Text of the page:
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Exploring Custom Form Validators In Angular

Elanna Grossman
Software developer, primarily focused on Angular (with TypeScript) and ASP.NET Core.
Originally published at hapax-legomenon.net on ・6 min read

I believe that the reactive form library in Angular is one of the most powerful tools in the framework. Developers can create performant and reactive forms that provide great UI/UX. One part of the reactive form toolkit that I think people often overlook is creating custom validators. In this article I show how to create a custom password field validator and how to use it.

Reactive forms create objects that all inherit from the same AbstractControl. The AbstractControl has an errors object property, which is where I can get or set validation errors for the form or particular control. This errors object contains key value pairs. When using the default built-in validation, these key value pairs are predefined with specific (often boolean) values. That means that I would need to evaluate the error value and decide what error message to show the user. However, it is possible to create custom validators, and they can return key value pairs with error message values instead of booleans. This means that I can set up reusable validators to both perform validation, and handle setting up their own human-readable error messages.

Using the Built-in Validators

The built-in validators are powerful and easy to use. The official documentation shows each one and how to use it. For this example, I want to add the following validation to the password field:

  1. Make the field required.
  2. Require a minimum of 8 characters.
  3. Require at least one number.
  4. Require at least one special character.

In my sample register form, I could add four of the built-in validators to do this:

private createForm(): FormGroup {
  const form = this.fb.group({
    email: [''],
    password: [
      '',
      [
        Validators.required,
        Validators.minLength(8),
        Validators.pattern(/[-+_!@#$%^&*,.?]/),
        Validators.pattern(/[0-9]/),
      ],
    ],
  });

  return form;
}
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Then I would bind the error properties to the template, and write messages based on which errors are active:

<mat-form-field>
  <input
    name="password"
    id="password"
    type="password"
    matInput
    placeholder="Password"
    formControlName="password"
    required
  />
  <mat-error *ngIf="form.get('password')?.errors">
    <div *ngIf="form.get('password')?.errors?.required">
      Password is required.
    </div>
    <div *ngIf="form.get('password')?.errors?.minlength">
      Password must be at least 8 characters.
    </div>
    <div *ngIf="form.get('password')?.errors?.pattern?.requiredPattern === '/[-+_!@#$%^&*,.?]/'">
      Password requires at least one special character.
    </div>
    <div *ngIf="form.get('password')?.errors?.pattern?.requiredPattern === '/[0-9]/'">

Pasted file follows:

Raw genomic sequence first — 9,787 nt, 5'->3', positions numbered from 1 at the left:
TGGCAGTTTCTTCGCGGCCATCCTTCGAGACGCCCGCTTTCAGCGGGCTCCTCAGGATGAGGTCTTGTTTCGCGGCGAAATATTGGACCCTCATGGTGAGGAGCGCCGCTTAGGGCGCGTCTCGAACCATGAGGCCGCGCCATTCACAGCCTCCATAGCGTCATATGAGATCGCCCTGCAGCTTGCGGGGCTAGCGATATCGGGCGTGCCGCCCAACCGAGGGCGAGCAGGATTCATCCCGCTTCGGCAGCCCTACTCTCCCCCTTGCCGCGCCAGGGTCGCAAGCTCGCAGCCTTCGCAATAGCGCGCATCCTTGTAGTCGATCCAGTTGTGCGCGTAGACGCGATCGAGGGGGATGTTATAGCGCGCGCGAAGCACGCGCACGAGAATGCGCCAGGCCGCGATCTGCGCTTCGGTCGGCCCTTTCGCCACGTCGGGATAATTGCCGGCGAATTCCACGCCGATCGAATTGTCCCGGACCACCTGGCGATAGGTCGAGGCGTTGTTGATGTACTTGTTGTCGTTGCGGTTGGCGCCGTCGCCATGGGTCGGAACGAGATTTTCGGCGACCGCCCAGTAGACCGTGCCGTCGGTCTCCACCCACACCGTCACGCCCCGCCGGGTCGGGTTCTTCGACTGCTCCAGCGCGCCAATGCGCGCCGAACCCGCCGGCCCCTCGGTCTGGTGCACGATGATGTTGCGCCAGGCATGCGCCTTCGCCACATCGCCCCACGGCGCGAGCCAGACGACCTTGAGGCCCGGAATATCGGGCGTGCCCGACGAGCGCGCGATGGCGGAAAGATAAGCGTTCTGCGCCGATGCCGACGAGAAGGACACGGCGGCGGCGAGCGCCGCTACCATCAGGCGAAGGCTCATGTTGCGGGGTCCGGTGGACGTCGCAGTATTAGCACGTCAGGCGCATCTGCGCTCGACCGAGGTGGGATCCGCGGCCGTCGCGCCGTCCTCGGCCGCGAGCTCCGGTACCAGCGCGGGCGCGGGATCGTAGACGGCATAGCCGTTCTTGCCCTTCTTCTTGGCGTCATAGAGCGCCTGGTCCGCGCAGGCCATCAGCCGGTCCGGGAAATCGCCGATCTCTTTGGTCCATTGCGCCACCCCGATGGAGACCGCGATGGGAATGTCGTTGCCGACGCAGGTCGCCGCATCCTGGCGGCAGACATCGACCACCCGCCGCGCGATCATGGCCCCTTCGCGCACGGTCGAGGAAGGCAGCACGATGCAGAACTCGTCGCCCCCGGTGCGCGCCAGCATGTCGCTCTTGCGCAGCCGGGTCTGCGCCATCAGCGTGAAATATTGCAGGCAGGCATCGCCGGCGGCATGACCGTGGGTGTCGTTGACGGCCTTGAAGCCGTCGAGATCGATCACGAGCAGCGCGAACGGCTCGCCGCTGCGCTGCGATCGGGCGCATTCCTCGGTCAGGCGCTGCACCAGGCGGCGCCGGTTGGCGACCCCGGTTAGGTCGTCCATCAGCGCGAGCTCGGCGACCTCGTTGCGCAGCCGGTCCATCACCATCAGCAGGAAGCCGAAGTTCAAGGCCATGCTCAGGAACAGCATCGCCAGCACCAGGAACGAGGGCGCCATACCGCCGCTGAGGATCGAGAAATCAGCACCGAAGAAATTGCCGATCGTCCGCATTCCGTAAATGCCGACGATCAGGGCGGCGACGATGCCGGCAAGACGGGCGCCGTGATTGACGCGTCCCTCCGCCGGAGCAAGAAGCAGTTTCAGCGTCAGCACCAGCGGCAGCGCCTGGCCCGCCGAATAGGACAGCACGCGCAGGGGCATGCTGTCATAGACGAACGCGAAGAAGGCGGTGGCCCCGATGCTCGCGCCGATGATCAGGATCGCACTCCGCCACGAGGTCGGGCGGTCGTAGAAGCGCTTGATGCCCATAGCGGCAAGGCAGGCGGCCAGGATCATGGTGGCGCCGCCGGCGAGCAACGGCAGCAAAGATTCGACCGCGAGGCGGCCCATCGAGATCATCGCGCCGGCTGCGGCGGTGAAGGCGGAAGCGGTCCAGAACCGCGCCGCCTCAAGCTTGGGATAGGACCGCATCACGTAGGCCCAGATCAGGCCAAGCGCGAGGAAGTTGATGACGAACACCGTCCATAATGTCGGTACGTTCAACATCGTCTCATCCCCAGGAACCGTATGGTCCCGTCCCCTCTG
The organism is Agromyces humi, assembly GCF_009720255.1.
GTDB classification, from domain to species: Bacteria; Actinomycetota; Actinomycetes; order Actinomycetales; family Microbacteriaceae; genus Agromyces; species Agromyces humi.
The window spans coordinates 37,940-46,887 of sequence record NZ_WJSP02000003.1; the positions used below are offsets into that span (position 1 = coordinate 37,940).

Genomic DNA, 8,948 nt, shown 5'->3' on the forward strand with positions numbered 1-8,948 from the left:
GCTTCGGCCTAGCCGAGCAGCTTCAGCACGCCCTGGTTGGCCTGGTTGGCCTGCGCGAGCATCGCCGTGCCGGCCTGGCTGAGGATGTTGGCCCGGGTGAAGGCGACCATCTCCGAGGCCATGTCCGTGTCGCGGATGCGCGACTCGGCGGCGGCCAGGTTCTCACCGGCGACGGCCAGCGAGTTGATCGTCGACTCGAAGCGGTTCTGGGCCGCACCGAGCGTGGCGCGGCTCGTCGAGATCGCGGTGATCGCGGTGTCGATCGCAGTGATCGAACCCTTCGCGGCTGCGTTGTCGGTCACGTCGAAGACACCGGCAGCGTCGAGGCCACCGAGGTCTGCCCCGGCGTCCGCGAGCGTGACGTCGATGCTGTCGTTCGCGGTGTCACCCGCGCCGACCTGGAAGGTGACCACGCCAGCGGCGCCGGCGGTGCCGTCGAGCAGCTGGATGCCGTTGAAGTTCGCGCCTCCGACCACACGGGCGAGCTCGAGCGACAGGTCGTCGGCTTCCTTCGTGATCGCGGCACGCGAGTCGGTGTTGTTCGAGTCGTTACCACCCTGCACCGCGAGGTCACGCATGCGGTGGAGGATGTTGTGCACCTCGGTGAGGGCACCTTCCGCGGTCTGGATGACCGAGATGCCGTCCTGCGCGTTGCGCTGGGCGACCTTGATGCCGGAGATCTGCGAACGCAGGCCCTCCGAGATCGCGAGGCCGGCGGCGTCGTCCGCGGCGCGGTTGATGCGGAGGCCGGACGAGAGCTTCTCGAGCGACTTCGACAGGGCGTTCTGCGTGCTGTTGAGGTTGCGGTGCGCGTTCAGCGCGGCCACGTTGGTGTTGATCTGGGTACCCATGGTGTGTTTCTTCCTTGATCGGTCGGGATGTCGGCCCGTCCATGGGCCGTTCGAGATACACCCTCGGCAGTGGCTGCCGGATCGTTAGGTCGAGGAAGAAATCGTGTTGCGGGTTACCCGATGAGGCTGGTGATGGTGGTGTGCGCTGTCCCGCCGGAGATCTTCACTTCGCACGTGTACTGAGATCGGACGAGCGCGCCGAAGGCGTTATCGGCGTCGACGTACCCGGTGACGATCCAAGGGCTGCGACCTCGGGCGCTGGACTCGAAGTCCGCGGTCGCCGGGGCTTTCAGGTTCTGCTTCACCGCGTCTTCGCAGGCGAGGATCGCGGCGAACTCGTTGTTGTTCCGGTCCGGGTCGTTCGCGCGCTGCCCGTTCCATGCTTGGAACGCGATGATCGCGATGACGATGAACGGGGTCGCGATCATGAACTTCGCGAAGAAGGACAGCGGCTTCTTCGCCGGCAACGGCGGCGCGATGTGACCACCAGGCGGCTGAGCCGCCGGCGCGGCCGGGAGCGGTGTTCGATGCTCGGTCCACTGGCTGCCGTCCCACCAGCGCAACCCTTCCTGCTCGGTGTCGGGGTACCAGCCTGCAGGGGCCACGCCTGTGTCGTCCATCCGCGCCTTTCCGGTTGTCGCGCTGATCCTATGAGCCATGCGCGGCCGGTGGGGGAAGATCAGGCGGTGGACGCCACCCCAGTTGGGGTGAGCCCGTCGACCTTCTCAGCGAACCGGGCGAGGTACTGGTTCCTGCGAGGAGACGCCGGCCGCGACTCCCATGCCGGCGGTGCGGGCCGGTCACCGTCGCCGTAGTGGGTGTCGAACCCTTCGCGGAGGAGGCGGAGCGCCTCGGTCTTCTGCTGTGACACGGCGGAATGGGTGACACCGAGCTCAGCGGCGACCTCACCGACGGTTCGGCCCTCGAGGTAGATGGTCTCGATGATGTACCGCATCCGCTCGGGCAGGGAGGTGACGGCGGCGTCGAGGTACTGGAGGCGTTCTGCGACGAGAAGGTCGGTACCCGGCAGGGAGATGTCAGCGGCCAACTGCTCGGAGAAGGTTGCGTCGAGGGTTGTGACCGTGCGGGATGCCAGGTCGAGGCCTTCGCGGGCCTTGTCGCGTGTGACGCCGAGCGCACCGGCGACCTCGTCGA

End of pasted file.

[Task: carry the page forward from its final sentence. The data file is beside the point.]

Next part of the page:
Password requires at least one number.
    </div>
  </mat-error>
</mat-form-field>
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This works fine, and gives the user reactive feedback on if their password meets the requirements. There are two reasons that I prefer using custom validators, however. The first is that the built-in validators only handle the most common use cases. The second is that I like to consolidate where I create validation error messages. The built-in validators provide me the tools I need to write error messages, but the properties are not readable by regular users. So I need to write the messages by hand, it makes this code hard to reuse. It would be nice to have code where I can keep the responsibility of creating human-readable error messages, and handle any complex validation logic.

Creating a Custom PasswordValidator

Custom form validators are simply functions. I prefer to put them in classes, and I usually make them static because of how straightforward the logic is to write. Custom validators act on the passed in AbstractControl. This is where the I can evaluate whatever I want about the AbstractControl. Custom validators expect one of two values returned. null means that validation passed, and there are no errors. ValidationErrors is just a wrapping for a key value pair and is how I return error messages. These error messages can be static and hard coded, or dynamic. Below I show an example for some simple validation I could do for creating a new password:

export class PasswordValidator {
  static validPassword(isRequired: boolean = false): ValidatorFn {
    return (control: AbstractControl): ValidationErrors | null => {
      if (!control.value) {
        return isRequired ? { invalidPassword: `Password is required.` } : null;
      }
      if (control.value.length < 8) {
        return { invalidPassword: `Password is too short.` };
      }
      if (!CONSTANTS.SYMBOL_REGEX.test(control.value)) {
        return {
          invalidPassword: `Password requires at least one special character.`,
        };
      }